Space Commerce

International Cooperation Is Good for What Ails US Defense Efforts

By Marc Boucher
January 6, 2015
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International Cooperation Is Good for What Ails US Defense Efforts
File photo: X-37B Orbital Test Vehicle.

“The United States (U.S.) faces an incredible array of challenges: North Korea, nuclear proliferation, Al-Qaeda, Syria, Iran, cybersecurity, Putin’s Russia, the Islamic State in Iraq and the Levant, and Ebola, to name a few,” James N. Miller, president, Adaptive Strategies LLC., and former under-secretary of defense for policy, told the audience at today’s opening plenary session at the AIAA Science and Technology Forum and Exposition (SciTech 2015), in Kissimmee, Florida.
Miller laid out four areas where the U.S. must focus its foreign policy and defense policy efforts in the near-term: “First, preventing and deterring major power wars; second, preventing nuclear proliferation and regional aggression from Iran and North Korea, among other nations; third, defeating Al-Qaeda and ISIL; and fourth, defending against threats posed by the use of weapons of mass destruction by state and non-state actors.” Miller went on to say that “stopping Iran from achieving nuclear weapons is the single most important near term thing we can do to protect our national security.”

While the array of threats posed against U.S. interests is vast, Miller believes that international cooperation with our nation’s allies and partners will help allay them, telling the audience that “International cooperation is a force multiplier for the US. It allows us to take advantage of the technical knowledge of our partners, and the subsequent research and development (R&D) efforts and joint training and cooperation, will mean stronger alliances, deeper partnerships, and an enhanced ability to face threats.”

In order to facilitate that cooperation, Miller stated that we need to reform our nation’s “complicated and burdensome export control system,” noting that current controls “hamper our ability to share technology with allies and partners,” explaining that while the “U.S. spends “$70 billion dollars” a year on defense R&D, that the global market in defense R&D exceeds “$1.6 trillion dollars annually,” underscoring the need for export reform. Miller argued that export reforms would be especially valuable for “unmanned aerial vehicle exports and the exporting of command, control, communication and cybersecurity technology, relating that each was important to future military operations.” Other areas impacted by cumbersome regulations include “robotics, autonomous systems, miniaturization, big data, and 3-D printing.”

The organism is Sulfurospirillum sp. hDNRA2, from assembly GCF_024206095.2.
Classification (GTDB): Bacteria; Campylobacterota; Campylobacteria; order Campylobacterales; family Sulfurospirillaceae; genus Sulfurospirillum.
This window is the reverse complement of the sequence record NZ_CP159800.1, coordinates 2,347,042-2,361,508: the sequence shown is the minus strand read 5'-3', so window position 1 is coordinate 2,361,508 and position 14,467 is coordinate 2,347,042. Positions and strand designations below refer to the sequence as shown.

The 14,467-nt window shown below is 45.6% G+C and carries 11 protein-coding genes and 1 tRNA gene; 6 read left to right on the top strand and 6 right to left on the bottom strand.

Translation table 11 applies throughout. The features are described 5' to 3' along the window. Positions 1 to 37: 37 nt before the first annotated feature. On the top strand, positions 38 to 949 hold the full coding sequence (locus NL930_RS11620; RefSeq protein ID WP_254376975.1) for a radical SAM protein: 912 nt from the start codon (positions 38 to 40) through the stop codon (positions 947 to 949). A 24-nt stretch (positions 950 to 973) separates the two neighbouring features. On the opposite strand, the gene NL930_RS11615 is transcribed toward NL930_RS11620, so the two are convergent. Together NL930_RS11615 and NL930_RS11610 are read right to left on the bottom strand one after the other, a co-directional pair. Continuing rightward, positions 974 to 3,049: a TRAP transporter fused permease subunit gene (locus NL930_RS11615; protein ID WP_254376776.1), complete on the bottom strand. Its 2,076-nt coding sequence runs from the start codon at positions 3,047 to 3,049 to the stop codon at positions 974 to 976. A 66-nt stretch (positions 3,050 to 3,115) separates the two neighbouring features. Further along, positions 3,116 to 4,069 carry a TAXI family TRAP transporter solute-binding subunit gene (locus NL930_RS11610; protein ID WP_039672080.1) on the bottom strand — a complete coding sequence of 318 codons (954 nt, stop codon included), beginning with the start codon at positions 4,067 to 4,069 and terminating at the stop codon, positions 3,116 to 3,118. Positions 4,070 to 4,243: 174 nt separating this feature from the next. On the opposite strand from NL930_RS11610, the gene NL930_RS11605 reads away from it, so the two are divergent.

Miller summed up his talk stating that while the export regime in place was a “hangover from the cold-war,” a renewed focus on cooperation is important because “in a global economy we need to take advantage of the full range of the talents of our international partners and allies.” In an answer to a question from the audience, Miller admitted that there’s “too much damn red tape,” governing export policies and we need to do reduce it.

By Duane Hyland at the AIAA SciTEch for SpaceRef.

SpaceRef co-founder, entrepreneur, writer, podcaster, nature lover and deep thinker.